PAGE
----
Although I sympathise with the idea of greeting people, I hope that the hon. Member for Worthing, if he thinks that we are distorting the consumer pattern by charging 50 per cent., which I doubt, does not think that it is because the Government have a policy of reducing the number of greetings which people send. A false inference is often drawn that we increase taxes on the activities which we most dislike. This is wholly contrary to the purpose of the tax, which is to raise revenue; if we were trying to reduce or eliminate the activity we would hardly look to it as a source of revenue.

This is a matter of judgment, and mine is that taxation of these modestly-priced articles is one way of raising extra revenue, granted the assumptions of the Budget.

Mr. Higgins

Our point was that, although the sum involved may not seem much to hon. Members, it is often large to an old age pensioner or someone who likes to send or receive cards. I find it difficult to understand when we are told that the effect of a tax increase will not be much on the cost of living, but that the amount of revenue raised is much too big to be cut out of the Budget. I know that if the Government accepted the third Amendment that might not be the best way of giving relief to charity Cards, and that, if relief were given on the lines of last year's, which would not lead to an increase in price, since the charities would not pay tax but would have greater revenue for charitable purposes, this would be acceptable to us.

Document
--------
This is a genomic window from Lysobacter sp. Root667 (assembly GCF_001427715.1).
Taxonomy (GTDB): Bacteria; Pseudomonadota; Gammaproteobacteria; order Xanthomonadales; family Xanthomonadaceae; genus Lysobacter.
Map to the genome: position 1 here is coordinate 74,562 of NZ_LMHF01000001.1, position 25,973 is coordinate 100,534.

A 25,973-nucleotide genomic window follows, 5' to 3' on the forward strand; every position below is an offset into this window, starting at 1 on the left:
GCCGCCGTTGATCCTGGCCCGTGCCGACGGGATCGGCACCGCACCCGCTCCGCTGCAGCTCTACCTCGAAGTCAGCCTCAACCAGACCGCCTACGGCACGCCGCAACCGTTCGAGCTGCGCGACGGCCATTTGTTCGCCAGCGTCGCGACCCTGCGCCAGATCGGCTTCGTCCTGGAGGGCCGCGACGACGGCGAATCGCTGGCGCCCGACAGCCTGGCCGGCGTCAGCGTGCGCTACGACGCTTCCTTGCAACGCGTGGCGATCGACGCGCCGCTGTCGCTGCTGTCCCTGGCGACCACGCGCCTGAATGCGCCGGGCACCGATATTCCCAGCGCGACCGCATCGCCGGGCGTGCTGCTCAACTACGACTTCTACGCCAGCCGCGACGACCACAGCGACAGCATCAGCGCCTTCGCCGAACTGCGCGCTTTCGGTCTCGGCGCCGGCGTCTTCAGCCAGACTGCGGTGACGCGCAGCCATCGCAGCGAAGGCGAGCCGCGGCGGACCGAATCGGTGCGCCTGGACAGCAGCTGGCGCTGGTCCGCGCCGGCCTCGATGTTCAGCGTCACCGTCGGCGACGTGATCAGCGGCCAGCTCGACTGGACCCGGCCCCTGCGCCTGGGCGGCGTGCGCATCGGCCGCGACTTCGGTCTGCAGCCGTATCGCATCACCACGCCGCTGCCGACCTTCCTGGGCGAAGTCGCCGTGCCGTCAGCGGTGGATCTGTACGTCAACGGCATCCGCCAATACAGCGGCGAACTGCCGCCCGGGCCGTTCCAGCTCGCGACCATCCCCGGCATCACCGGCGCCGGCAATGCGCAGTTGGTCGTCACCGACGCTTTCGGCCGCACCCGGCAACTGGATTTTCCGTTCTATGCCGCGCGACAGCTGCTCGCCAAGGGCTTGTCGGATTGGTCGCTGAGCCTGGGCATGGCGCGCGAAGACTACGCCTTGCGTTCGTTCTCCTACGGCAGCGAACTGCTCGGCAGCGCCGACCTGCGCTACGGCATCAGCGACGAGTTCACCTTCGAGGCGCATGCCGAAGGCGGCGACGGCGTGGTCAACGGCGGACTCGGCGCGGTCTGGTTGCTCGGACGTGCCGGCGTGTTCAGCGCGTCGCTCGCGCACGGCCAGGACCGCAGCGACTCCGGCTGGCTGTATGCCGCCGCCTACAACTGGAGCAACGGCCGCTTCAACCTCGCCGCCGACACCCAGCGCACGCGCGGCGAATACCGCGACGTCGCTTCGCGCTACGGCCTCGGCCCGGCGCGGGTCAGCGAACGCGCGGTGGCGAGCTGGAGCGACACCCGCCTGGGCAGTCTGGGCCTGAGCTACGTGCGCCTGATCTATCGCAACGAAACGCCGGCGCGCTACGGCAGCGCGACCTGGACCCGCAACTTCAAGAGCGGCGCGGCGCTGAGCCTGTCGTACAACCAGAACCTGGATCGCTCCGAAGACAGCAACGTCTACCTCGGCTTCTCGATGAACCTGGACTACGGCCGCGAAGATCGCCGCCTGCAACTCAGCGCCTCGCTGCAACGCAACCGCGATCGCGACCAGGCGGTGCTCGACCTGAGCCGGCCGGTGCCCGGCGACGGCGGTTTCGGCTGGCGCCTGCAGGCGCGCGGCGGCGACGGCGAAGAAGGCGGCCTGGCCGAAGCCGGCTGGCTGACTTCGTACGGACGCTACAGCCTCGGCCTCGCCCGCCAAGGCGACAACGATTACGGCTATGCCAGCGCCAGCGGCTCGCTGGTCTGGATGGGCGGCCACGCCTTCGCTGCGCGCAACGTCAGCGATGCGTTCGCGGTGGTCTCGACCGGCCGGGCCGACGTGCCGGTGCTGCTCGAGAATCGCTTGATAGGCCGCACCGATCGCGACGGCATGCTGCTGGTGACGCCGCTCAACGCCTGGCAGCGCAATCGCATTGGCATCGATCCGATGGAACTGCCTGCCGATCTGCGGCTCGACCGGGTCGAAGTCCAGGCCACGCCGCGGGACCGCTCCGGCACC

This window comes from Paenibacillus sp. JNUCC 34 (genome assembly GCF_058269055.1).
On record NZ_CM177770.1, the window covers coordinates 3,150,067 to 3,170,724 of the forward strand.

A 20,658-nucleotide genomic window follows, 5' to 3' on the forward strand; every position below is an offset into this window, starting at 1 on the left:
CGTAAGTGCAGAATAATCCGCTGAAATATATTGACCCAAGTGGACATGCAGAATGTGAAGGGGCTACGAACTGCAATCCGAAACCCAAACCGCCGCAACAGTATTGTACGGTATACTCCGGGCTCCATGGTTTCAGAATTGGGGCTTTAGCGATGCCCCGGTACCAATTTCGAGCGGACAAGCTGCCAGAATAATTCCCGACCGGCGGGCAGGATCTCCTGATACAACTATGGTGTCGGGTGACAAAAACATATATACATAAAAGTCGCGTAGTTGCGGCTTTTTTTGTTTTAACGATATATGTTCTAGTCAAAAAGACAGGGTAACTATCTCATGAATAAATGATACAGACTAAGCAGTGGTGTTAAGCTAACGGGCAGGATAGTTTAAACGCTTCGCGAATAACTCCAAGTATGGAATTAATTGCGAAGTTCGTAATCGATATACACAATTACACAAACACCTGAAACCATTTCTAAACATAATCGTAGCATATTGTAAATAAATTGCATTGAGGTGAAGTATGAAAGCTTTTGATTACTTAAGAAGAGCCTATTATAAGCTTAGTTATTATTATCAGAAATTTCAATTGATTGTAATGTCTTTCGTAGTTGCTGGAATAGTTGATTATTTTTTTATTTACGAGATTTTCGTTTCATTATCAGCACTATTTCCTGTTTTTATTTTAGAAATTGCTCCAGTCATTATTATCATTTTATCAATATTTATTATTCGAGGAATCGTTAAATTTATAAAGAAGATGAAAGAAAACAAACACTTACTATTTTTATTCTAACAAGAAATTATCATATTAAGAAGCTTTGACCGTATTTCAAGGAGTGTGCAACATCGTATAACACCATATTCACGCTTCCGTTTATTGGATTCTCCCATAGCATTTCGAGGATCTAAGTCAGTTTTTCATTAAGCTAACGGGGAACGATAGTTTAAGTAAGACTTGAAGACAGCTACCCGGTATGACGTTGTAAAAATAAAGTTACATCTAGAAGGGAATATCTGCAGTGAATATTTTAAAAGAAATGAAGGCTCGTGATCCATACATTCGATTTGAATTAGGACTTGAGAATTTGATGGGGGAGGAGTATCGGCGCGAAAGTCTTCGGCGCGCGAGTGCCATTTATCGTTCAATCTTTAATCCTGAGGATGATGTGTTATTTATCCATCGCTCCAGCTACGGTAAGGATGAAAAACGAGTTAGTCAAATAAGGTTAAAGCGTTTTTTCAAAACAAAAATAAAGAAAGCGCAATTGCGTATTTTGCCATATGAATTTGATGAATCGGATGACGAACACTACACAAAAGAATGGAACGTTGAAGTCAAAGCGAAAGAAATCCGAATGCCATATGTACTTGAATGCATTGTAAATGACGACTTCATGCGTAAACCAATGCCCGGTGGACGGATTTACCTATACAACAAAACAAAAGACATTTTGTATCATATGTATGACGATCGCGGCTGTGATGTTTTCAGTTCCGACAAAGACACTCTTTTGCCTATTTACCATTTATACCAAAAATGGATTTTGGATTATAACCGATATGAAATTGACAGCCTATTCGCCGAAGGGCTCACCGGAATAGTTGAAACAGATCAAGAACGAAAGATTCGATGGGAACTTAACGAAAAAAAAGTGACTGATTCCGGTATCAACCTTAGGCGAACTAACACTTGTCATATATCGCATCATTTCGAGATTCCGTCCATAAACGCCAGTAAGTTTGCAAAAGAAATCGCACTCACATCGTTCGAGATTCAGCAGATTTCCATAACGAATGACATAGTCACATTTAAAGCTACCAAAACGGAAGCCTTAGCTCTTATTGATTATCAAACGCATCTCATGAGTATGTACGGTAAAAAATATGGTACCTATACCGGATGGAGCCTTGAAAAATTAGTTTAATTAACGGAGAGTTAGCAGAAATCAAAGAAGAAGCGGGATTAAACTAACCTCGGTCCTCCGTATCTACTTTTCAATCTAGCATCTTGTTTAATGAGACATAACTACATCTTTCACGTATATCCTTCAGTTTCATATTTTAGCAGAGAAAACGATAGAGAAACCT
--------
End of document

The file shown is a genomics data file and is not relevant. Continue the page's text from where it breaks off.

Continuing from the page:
The overwhelming point is that the Government have set up four classes of which, I suppose, the top class is the luxury class, the next down is not the more essential items, the next consists of the almost essential items and the lowest is the essential items, although even that is taxed by this Government.

The Financial Secretary conceded that greeting cards are not a luxury and the Minister of State said that they are not one of the more essential items. It seems clear, therefore, that they should bear not the top rate of tax, 50 per cent., but the second rate, 33⅓ per cent., which is what this series of Amendments is designed to secure. Because of the disappointing reply of the Financial Secretary, I hope that my hon. Friends will divide the Committee.

Question put, That the Amendment be made:

Division No. 218.] AYES [6.50 p.m.
Alison, Michael (Barkston Ash) Godber, Rt. Hn. J. B. Nott, John
Astor, John Goodhart, Philip Oeborn, John (Hallam)
Atkins, Humphrey (M't'n & M'd'n) Goodhew, Victor Page, Graham (Crosby)
Awdry, Daniel Cower, Raymond Pearson, Sir Frank (Clitheroe)
Baker, Kenneth (Acton) Grant, Anthony Peel, John
Baker, W. H. K. (Banff) Grant-Ferris, R. Peyton, John
Bell, Ronald Griffiths, Eldon (Bury St. Edmunds) Pink, R. Bonner